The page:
The watchman all the air are filling,

Arise, Jerusalem, arise!

Midnight strikes!  no more delaying,

“The hour has come!” we hear them saying.

Where are ye all, ye virgins wise?

The Bridegroom comes in sight,

Raise high your torches bright!  Alleluya!

The wedding song

Swells loud and strong:

Go forth and join the festal throng.

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Sion hears the watchmen shouting

Her heart leaps up with joy undoubting,

She stands and waits with eager eyes;

see her Friend from heaven descending,

Adorned with truth and grace unending!

Her light burns clear, her star doth rise.

Now come, thou precious Crown,

Lord Jesu, God’s own Son!  Hosanna!

Let us prepare

To follow there,

Where in thy supper we may share.

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Every soul in thee rejoices;

From men and from angelic voices

Be glory given to thee alone!

Now the gates of pearl receive us,

Thy presence never more shall leave us,

We stand with Angels round thy throne.

Earth cannot give below

The bliss thou dost bestow.  Alleluia!

Grant us to raise

To length of days,

The triumph-chorus of thy praise.

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Wherefore, O Father, We Thy Humble Servants   Leave a comment

Above:  Episcopal Church of the Ascension, Cartersville, Georgia, November 5, 2017

Image Source = Bill Monk, Episcopal Diocese of Atlanta

Text by William Henry Hammond Jervois (1852-1905)

Hymn Source = The English Hymnal (1906), The Church of England

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Wherefore, O Father, we thy humble servants

Here bring before thee Christ thy well-beloved,

All-perfect Offering, Sacrifice immortal, Spotless Oblation.

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See now thy children, making intercession

Through him our Saviour, Son of God incarnate,

For all thy people, living and departed, Pleading before thee.

Receive, O Lord, in Heaven Above   4 comments

Above:  Evening Sky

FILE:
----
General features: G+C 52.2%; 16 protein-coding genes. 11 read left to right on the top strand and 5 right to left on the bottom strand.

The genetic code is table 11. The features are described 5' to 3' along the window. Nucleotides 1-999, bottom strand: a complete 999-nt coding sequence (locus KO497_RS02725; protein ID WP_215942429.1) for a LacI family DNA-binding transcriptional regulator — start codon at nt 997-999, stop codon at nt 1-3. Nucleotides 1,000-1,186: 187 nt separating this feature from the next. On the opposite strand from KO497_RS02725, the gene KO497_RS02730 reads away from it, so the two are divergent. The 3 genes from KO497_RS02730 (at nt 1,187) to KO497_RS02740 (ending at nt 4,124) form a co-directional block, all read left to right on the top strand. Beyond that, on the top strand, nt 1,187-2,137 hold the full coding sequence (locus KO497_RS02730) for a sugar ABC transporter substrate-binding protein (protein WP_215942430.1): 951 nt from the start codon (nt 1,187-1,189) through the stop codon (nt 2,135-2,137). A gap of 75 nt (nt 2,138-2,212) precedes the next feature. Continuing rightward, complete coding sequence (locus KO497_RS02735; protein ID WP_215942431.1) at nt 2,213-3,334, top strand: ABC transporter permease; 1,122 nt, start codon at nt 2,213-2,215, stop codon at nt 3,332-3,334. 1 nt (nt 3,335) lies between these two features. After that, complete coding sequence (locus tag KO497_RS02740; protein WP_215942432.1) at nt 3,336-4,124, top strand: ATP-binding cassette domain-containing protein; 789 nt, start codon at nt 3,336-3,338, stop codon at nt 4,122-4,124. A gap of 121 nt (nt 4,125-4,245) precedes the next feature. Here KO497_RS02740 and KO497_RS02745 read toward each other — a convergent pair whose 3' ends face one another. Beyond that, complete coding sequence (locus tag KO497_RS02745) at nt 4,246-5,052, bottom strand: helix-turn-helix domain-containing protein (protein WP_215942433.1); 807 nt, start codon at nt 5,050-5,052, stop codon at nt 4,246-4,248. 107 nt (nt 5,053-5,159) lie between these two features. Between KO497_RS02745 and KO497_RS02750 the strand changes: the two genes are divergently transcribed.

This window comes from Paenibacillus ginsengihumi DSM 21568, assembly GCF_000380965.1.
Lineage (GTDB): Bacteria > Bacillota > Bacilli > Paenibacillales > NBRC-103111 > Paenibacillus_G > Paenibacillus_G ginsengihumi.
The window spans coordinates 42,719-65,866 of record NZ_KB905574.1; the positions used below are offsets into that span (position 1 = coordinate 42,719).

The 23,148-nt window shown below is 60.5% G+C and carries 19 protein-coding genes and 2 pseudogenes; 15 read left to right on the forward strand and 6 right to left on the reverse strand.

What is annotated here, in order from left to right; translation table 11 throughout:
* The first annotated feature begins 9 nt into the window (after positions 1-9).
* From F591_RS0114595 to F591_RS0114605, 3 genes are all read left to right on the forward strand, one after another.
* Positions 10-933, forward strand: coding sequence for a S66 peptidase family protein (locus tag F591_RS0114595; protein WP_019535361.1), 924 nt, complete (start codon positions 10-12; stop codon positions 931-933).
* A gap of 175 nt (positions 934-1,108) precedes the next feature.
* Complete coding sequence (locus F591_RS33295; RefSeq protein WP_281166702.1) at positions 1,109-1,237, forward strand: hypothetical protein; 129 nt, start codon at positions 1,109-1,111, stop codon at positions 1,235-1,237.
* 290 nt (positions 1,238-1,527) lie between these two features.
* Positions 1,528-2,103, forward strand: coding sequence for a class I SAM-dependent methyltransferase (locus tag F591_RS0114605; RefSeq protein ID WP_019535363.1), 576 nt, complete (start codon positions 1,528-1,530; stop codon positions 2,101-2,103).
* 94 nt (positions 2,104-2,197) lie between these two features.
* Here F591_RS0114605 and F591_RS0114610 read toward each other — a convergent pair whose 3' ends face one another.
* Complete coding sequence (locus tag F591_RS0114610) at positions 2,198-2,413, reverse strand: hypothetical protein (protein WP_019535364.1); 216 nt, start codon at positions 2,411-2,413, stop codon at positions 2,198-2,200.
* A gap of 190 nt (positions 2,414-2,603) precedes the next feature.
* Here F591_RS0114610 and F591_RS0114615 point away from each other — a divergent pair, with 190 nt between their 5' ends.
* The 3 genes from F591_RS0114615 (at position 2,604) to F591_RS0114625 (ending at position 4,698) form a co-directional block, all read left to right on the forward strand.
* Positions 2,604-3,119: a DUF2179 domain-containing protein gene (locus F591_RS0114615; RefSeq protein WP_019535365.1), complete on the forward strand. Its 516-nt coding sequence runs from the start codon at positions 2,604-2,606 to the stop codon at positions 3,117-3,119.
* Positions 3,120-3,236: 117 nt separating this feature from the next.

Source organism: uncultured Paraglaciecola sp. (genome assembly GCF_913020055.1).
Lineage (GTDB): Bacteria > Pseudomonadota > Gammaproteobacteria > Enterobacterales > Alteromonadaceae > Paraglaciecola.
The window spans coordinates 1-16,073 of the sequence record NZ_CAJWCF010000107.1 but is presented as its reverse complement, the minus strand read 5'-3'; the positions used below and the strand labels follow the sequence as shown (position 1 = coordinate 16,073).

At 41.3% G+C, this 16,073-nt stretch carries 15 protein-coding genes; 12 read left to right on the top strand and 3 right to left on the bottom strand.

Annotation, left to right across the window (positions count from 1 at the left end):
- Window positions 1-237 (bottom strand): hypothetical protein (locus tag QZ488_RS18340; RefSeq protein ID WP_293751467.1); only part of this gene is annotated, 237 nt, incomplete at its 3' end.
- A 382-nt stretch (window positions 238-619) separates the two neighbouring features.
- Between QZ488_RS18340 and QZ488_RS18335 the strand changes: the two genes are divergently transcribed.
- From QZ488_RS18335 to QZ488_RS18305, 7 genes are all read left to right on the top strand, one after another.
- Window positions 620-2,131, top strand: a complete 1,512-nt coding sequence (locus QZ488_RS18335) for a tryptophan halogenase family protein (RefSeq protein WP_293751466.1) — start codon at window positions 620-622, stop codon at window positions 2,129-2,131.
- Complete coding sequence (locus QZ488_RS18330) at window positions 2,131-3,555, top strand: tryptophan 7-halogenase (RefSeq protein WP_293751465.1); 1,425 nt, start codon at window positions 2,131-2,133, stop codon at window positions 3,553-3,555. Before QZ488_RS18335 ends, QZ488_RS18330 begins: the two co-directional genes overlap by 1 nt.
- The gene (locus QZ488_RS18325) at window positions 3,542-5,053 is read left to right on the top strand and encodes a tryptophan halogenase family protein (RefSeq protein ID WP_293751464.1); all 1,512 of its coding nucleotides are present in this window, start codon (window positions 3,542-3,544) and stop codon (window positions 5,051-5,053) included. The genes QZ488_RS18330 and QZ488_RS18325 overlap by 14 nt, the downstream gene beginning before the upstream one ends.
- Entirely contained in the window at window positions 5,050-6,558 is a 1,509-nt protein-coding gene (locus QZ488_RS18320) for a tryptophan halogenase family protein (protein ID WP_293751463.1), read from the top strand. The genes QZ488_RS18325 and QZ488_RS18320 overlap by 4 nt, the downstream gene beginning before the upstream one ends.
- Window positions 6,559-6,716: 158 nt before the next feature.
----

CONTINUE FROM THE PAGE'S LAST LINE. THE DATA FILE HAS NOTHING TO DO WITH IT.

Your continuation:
Image in the Public Domain

Original Syraic Text by St. Ephrem of Edessa (306/307-373)

English Translation by Francis Crawford Burkitt (1864-1935)

Hymn Source = The English Hymnal (1906), The Church of England

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Receive, O Lord, in heaven above,

Our prayers and supplications pure;

Give us a heart all full of love

And steady courage to endure.

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Thy holy name our mouths confess,

Our tongues are harps to praise thy grace;

Forgive our sins and wickedness,

Who in this vigil seek thy face.

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Let not our song become a sigh,

A wail of anguish and despair;

In loving-kindness, Lord most high,

Receive to-night our evening prayer.

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O raise us in that day, that we

May sing, where all thy Saints adore,

Praise to thy Father, and to thee,

And to thy Spirit, evermore.

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Thee We Adore, O Hidden Saviour   2 comments

Above:  St. Luke’s Episcopal Church, Atlanta, Georgia, May 21, 2017

Image Source = Bill Monk, Episcopal Diocese of Atlanta

Hymn Source = The English Hymnal (1906), The Church of England

Original Latin Text by Saint Thomas Aquinas (1227-1274)

English Translation by James Russell Woodford (1820-1885), Anglican Bishop of Ely (1873-1885)

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Thee we adore, O hidden Saviour, thee

Who in thy sacrament art pleased to be;

Both flesh and spirit in thy presence fail,

Yet here thy Presence we devoutly hail.

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O blest Memorial of our dying Lord,

Who living bread to men doth here afford!

O may our souls feed for ever on thee,

And thou, O Christ, for ever precious be.

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Fountain of goodness, Jesu, Lord and God,

Cleanse us, unclean, with thy most cleansing Blood!

Increase our faith and love, that we may know

The hope and peace which from thy Presence flow.

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O Christ, whom now beneath a veil we see,

May what we thirst for soon our portion be,

To gaze on thee unveiled, and see thy face,

The vision of thy glory and thy grace.

Holy, Holy, Holy! Lord God Almighty!   3 comments

the-church-militant-and-the-church-triumphant